Andrzej Wajda's fifth film, after Lotna, marked a shift from his dramas of wartime & post-war struggles against governments and political regimes to a straightforward contemporary story about an unlikely couple who meet, really annoy each other, and ultimately decide whether to take the first steps in a trusting relationship when they realize there's an attractive personality beneath their self-fashioned posturing of indifference.
It's a date movie: bereft of any political ideology and symbolism, Wajda and screenwriters Jerzy Andrzejewski and Jerzy Skolimowski focus on a womanizing musician/doctor from the national wrestling team, whose passion for sleek, modern jazz takes him and his buddies to various clubs. Bazyli (played by Tadeusz Lomnicki, from Wajda's A Generation) approaches icy-cool Pelagia to show drinking pal Edmund (Zbigniew Cybulski, from Ashes and Diamonds) how to make a girl interested in you.
Bazyli follows Pelagia to the train station, and he's too full of machismo to realize he's being worn down by Pelagia's wavering moments of fleeting interest; eventually, she rewards his persistence by accompanying him to his bachelor pad, where they spend the night not in bed, but dancing around issues in a marathon game of Q&A quid pro quo that sometimes becomes risqué, and plays with our hope that the two might get a little closer - for some sexual sparks, or more amusing bouts of attitude.
They're affectionate, curious, and eventually develop an affinity for each other, while super-cool jazz music plays in the background. The morning after yields some heavy thinking, with Bazyli contemplating among his buddies whether his newfound thrill may be worth pursuing for something more permanent, instead of weekly routines of casting off beautiful women from one-night stands. He seeks advice from his wizened and closest friends - fellow musician Edmund, and Komeda (played in an unbilled cameo by the film's actual composer, the late, great Krzysztof Komeda) - and then goes on a city-wide search before he finds his answer.
European films of the era are known for various levels of emotional and physical frankness; it's a valued and attractive quality that often puts to shame the overheated and conventional dramas put out by Hollywood studios, mostly targeted for the youth market. (The exceptions, certainly among the jazz-scored social dramas, were made by independents such as Sidney Lumet, as in The Pawnbroker; Arthur Penn, with his nutty Mickey One; and John Cassavetes, in his gritty Shadows, Faces, and the slick studio flick, Too Late Blues.)
Wajda and his fellow filmmakers stay far away from conventional melodrama, and enhance the play-like script with a rich background that depicts Poland 's young adult population as a cosmopolitan culture moving beyond the scars from WW II; no one even discusses the war, although the stark locations and spartan sets allude to the country's past trauma.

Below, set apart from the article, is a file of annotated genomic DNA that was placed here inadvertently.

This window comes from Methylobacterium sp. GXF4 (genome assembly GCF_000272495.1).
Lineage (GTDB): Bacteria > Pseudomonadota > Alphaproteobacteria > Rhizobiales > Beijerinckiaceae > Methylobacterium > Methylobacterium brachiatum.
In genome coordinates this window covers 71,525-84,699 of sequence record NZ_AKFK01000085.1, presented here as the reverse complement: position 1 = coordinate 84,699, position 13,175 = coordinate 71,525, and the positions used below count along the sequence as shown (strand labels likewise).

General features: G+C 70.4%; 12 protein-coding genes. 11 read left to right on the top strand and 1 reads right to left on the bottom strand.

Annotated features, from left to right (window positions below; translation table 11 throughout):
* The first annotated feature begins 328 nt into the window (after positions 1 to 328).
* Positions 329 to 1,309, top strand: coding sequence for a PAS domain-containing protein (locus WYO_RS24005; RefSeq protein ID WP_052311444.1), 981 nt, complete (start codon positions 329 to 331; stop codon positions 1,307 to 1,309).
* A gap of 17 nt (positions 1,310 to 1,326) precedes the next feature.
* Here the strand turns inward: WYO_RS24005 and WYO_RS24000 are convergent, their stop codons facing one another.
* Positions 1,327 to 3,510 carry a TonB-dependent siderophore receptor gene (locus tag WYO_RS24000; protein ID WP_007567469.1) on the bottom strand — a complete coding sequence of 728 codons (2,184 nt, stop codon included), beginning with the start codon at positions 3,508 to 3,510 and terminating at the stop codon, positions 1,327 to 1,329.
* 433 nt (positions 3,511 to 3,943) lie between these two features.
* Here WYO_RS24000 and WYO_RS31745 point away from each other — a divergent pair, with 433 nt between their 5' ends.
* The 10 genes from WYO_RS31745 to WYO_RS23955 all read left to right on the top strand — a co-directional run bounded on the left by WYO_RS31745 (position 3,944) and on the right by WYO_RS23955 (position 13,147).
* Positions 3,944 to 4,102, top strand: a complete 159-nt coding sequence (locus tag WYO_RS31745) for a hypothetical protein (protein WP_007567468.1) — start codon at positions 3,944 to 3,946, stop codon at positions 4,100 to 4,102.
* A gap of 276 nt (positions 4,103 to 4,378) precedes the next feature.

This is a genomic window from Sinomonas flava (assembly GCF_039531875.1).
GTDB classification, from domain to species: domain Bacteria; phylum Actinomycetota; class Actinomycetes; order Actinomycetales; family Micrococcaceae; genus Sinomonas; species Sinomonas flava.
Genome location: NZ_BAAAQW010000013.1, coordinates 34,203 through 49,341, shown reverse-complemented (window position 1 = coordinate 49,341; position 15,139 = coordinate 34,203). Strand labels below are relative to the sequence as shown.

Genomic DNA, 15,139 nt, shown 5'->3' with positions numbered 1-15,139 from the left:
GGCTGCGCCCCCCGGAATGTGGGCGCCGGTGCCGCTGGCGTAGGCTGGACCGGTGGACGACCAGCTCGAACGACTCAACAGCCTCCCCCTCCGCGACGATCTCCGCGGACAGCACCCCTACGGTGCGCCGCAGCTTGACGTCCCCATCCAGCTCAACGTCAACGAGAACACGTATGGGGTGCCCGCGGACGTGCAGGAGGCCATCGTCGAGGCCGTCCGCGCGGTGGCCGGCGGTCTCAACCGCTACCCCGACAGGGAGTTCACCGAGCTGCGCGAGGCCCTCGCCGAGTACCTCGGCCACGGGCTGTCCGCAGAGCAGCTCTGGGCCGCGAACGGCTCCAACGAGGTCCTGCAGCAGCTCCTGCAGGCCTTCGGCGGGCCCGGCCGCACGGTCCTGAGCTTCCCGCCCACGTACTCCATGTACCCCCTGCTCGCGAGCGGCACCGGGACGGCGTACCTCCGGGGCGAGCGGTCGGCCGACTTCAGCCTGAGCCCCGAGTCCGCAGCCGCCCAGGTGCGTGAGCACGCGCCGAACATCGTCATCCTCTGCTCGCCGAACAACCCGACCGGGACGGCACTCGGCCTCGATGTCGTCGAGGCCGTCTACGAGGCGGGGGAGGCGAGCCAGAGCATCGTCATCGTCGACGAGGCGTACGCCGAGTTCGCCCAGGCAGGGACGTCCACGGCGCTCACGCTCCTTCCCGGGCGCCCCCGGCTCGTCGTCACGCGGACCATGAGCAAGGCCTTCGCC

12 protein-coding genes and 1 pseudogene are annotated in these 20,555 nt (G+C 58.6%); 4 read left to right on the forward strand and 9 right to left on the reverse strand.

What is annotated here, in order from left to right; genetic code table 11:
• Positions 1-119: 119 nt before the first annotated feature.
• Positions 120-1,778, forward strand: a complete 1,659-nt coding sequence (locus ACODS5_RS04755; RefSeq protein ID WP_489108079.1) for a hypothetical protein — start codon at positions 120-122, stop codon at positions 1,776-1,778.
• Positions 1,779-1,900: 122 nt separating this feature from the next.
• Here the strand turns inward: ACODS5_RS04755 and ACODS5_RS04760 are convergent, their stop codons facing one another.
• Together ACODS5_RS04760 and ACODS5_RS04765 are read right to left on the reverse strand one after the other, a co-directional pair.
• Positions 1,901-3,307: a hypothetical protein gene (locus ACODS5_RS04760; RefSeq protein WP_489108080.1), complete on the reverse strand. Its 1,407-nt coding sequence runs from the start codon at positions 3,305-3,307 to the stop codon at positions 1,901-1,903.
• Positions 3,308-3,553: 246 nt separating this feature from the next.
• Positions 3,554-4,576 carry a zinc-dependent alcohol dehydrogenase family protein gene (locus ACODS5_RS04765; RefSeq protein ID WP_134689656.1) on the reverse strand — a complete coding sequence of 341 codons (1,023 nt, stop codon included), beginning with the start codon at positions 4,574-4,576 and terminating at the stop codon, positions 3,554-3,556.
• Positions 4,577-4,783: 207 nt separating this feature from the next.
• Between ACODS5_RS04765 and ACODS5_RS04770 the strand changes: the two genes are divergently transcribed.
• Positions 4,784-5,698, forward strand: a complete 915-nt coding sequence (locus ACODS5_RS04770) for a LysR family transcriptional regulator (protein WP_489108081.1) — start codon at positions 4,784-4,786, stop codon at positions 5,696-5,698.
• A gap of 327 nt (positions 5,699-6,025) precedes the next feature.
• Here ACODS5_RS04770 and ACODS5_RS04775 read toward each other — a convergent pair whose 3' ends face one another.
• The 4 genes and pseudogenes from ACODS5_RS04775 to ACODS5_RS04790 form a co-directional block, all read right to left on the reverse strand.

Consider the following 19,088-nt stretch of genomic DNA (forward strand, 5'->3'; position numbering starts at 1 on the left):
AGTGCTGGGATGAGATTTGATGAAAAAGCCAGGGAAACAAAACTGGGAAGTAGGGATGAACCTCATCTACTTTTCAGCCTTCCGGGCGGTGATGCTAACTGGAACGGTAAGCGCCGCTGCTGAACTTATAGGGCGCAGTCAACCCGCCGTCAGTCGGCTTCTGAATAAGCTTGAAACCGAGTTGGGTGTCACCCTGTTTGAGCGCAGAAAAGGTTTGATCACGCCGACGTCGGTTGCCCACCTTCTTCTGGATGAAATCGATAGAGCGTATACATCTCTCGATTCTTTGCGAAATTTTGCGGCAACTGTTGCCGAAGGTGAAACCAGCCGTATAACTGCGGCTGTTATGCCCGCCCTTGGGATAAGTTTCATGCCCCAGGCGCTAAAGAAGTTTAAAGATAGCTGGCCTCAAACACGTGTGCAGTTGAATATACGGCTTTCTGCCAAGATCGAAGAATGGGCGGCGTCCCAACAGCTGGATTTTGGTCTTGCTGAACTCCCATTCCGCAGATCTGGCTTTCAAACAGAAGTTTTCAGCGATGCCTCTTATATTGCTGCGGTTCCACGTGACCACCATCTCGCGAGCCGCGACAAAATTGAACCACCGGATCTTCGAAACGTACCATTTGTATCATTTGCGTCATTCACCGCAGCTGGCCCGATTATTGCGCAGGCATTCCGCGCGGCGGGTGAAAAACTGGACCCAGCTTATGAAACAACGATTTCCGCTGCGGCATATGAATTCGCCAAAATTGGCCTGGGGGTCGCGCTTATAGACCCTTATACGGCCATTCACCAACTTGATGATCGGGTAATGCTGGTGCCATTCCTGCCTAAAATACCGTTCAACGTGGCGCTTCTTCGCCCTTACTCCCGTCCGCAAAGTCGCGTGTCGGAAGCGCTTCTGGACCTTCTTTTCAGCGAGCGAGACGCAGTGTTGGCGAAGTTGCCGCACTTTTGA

Seeking their own place in the world, the country's adults enjoy their own native style, augmented by arresting graphic art (as evidences in the film's main titles, which morph into a street-side exhibit), and a sophisticated jazz scene that was pioneered by brilliant composer and musicians like Komeda.
The characters are completely ordinary, flawed, and hopeful, and the realist tone was later exported to the world when filmmakers like Roman Polanski (who has a small role in the film) began making their own films throughout Europe.
Polart's transfer doesn't really do justice to Krzysztof Winiewicz stark cinematography; this is basically a PAL to NTSC transfer, made from a well-worn but watchable print, but with some serious noise reduction applied to the print's heavy grain and dirt. The transfer speed is smooth and overall quite balanced for 30 fps, but the weak NTSC conversion causes strobing whenever the camera pans, or large objects (like a bus) move across the screen.
The mono mix has been slightly enhanced and cleaned up, and offers a friendly bounce to the innovative score, with a vocal tracks by singer Slawa Przybylska. Komeda's cues are fairly sparse, but they offer inspired themes emphasizing soothing vibes and trumpet (recalling John Lewis' Modern Jazz Quartet), or some percussive and sax-heavy source cues (bubbling with an energy typical of Art Blakey & his Jazz Messengers).
A short text bio & filmography are included, plus two poster snapshots from the original art campaign - the latter once again evidencing the superior poster design used to publicize Polish films during the 50s and 60s.
Not a great transfer, but an intriguing & superior little social drama worth repeated viewings.
© 2006 Mark R. Hasan